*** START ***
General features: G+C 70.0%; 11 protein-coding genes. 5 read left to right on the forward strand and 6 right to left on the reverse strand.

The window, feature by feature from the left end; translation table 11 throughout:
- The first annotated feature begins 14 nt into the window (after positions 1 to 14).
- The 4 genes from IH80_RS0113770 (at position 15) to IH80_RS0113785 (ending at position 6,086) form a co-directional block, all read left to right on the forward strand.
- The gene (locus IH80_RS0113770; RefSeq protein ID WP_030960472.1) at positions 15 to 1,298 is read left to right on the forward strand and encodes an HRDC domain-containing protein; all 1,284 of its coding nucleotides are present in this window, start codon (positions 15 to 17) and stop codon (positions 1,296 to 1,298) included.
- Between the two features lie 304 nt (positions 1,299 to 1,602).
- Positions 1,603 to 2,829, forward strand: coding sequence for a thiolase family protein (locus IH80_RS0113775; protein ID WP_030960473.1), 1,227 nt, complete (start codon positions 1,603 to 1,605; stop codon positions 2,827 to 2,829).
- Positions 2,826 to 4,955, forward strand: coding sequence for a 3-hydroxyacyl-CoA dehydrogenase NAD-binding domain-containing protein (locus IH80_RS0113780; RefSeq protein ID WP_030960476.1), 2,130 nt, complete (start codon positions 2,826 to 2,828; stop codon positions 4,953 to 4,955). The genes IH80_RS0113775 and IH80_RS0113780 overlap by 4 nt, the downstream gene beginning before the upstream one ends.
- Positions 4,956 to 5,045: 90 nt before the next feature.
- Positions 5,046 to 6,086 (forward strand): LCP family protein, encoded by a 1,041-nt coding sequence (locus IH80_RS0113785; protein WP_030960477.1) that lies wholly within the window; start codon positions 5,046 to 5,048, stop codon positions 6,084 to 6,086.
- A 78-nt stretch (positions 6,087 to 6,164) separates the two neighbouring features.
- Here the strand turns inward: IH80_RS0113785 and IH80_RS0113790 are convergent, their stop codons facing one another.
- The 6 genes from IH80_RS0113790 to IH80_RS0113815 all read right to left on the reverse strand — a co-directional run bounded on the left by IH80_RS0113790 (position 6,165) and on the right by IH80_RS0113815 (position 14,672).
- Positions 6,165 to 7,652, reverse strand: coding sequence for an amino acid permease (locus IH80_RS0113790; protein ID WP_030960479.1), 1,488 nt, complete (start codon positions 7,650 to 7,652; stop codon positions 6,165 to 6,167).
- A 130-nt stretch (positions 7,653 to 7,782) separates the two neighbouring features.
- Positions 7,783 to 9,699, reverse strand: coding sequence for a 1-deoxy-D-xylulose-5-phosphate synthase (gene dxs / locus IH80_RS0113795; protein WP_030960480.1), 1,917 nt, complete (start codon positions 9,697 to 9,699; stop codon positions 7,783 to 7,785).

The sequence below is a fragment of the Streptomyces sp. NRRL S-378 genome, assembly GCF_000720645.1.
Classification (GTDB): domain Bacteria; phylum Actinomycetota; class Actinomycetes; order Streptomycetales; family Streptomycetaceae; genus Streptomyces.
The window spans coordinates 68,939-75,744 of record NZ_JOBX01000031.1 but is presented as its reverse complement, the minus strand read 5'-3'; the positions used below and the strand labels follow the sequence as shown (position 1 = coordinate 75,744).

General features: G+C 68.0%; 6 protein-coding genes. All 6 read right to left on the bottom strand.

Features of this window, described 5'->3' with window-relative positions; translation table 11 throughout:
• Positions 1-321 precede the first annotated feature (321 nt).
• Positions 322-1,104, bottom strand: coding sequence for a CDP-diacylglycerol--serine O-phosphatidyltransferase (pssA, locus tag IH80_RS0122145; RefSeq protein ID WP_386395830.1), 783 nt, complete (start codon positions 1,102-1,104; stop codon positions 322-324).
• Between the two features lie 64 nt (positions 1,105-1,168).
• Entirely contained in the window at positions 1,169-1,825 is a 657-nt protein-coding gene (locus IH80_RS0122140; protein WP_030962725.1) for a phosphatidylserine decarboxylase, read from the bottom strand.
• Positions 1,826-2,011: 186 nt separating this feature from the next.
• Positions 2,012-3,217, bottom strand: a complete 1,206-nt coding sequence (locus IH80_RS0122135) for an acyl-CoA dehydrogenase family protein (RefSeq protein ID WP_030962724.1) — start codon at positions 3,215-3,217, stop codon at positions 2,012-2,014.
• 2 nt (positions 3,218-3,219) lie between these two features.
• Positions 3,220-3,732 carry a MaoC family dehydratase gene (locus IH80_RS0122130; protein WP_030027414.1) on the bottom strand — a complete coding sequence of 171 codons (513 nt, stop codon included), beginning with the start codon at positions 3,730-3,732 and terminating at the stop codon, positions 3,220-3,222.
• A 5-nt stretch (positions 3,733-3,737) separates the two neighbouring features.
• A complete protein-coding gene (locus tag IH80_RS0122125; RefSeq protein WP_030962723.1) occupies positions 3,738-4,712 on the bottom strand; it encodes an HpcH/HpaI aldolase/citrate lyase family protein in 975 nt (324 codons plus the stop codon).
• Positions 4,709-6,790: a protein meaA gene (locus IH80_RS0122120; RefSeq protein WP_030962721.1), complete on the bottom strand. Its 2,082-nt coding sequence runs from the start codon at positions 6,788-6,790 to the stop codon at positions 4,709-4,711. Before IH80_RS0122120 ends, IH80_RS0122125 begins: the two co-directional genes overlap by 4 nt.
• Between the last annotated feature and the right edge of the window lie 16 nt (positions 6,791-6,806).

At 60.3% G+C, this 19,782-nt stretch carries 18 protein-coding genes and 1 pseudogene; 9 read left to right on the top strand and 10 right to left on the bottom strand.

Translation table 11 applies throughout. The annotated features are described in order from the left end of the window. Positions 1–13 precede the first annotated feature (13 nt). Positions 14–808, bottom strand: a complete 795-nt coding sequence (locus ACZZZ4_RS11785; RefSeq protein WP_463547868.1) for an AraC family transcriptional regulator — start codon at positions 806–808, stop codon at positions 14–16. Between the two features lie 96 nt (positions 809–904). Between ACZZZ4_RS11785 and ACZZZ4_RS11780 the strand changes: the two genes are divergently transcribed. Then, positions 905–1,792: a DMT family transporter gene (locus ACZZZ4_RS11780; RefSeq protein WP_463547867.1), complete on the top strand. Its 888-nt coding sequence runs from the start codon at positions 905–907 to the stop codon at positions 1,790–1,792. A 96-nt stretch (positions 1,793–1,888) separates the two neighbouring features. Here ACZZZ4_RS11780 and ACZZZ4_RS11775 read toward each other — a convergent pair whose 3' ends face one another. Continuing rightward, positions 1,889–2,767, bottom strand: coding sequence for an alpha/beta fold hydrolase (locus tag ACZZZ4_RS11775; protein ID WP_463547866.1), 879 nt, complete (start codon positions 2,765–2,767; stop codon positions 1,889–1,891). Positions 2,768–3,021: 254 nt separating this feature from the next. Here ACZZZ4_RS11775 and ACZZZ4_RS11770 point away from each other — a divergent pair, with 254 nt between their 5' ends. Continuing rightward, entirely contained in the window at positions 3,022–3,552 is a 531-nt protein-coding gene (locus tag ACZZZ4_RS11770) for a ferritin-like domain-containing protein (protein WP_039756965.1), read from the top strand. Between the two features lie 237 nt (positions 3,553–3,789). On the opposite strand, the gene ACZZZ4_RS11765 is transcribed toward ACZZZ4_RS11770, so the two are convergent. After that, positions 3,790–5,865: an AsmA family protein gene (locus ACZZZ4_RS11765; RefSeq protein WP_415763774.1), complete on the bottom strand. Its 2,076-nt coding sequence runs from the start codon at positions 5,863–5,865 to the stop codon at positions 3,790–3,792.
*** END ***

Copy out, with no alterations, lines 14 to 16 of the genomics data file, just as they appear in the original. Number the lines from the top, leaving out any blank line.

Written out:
- Positions 6,165 to 7,652, reverse strand: coding sequence for an amino acid permease (locus IH80_RS0113790; protein ID WP_030960479.1), 1,488 nt, complete (start codon positions 7,650 to 7,652; stop codon positions 6,165 to 6,167).
- A 130-nt stretch (positions 7,653 to 7,782) separates the two neighbouring features.
- Positions 7,783 to 9,699, reverse strand: coding sequence for a 1-deoxy-D-xylulose-5-phosphate synthase (gene dxs / locus IH80_RS0113795; protein WP_030960480.1), 1,917 nt, complete (start codon positions 9,697 to 9,699; stop codon positions 7,783 to 7,785).